New app called Descript will allow audio editing directly from text

Andrew Mason, the co-founder and former CEO of Groupon whose most recent company produced audio-guided city walking tours, has unveiled his next startup: Descript.

The app is designed to allow audio editors to make changes to an audio file by editing the text transcription of that audio file.

The idea, he says, is to offer anyone editing audio files, whether its podcasters, journalists, or musicians the ability to edit single-track audio clips as easily as they would edit words in a word processing document.

Descript was initially built as an in-house production tool for Detour, Mason’s walking-tour app, and is now being spun out as its own company.

“We’ve just crossed the threshold of where automatic speech recognition is accurate enough that automated transcription services are viable,” Mason said in a recent interview with The Verge, adding that editing audio more easily is the next obvious step after that.

The app relies on text-audio alignment in order to work. A text-based transcription is generated from the audio file, and from there, the app uses machine learning to match the audio sample and the text version of the words. A time code is assigned to each word, so that if the text editor is used to delete a word in text, it’s immediately synced with the audio file.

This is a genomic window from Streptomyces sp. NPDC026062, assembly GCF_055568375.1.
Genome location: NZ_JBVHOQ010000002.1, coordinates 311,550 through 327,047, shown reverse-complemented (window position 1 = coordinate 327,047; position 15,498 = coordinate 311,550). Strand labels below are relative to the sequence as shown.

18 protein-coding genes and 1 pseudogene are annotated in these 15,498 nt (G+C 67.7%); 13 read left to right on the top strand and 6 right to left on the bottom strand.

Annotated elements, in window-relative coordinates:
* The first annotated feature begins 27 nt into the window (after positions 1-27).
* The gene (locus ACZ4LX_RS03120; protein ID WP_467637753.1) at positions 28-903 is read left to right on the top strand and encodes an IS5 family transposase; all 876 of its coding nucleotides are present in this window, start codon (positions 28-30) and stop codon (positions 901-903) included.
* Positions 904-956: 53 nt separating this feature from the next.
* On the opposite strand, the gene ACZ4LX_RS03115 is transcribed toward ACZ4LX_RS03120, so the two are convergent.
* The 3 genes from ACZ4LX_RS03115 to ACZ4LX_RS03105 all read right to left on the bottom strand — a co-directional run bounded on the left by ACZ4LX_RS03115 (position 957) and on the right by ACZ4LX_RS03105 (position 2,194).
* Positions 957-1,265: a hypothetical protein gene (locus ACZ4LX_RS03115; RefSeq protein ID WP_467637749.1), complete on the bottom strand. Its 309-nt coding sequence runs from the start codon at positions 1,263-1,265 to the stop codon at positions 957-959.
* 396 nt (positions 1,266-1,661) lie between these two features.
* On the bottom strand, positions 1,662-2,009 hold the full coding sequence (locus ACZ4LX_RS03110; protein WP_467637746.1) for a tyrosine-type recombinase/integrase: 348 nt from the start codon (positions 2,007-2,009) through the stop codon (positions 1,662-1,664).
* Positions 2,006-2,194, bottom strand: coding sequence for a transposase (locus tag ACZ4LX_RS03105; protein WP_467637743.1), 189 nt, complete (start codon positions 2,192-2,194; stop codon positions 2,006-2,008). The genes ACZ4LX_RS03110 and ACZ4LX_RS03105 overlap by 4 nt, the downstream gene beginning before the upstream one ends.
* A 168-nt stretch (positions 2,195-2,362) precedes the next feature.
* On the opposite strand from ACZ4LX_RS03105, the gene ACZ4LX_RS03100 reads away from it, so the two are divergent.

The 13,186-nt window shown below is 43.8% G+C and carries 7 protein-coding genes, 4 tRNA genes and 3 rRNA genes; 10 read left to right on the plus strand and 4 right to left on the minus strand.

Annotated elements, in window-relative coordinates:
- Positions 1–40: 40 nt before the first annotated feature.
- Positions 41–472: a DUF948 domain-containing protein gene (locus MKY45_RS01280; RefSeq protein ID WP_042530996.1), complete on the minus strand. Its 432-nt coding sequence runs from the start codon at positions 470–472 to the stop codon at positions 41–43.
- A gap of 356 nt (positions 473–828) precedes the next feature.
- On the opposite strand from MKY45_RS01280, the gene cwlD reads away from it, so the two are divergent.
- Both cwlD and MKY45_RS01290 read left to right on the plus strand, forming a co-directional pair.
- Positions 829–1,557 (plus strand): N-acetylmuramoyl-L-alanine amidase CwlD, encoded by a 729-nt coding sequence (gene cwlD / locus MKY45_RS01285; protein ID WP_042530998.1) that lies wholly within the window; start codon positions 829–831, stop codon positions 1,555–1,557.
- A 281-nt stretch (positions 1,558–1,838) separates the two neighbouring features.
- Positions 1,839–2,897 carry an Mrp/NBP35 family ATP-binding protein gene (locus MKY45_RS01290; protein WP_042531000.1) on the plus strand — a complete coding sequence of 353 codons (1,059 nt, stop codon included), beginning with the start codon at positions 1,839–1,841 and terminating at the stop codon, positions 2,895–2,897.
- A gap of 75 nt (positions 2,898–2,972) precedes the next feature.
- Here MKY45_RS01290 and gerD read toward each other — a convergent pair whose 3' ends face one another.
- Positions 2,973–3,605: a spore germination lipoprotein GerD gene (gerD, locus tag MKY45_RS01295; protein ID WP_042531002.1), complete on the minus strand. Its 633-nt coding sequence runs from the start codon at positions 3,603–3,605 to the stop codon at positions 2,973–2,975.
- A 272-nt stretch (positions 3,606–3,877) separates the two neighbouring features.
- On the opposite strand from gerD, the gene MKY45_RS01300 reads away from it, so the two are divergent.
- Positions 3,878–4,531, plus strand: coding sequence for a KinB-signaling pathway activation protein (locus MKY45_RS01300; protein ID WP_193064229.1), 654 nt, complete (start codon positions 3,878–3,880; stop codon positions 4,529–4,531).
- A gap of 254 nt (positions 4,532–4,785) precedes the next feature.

Mason claimed that Descript gets a “surprising number of edits right the first time” but added that there’s also a waveform editor in the app so that users can continue to tweak the audio file or add light effects as needed. There will be two versions of the app, a standard one that costs $20 a month (with an initial $10-per-month deal), and another version that’s free to download but doesn’t offer the text-to-audio edit tools. In the paid version, transcription services will cost $.07 per minute, while in the free app, transcriptions are $0.15 a minute.

In response to questions about the ethical implications of advanced audio-editing tools, Mason emphasised that the product is mostly for simple audio pick-ups, but said that he and his team are “thinking about it for down the road, to make sure we’re on the right side of this stuff.

“Even though we don’t intend to be on the vanguard of the fakery, it’s coming one way or the other. But we’ve been through this before,” Mason added. “Basically what’s happened to photos and print before will happen to audio and video, and society adjusts. The credibility of a piece of content comes down to the credibility of the source.”

Via: The Verge

(Image: Descript)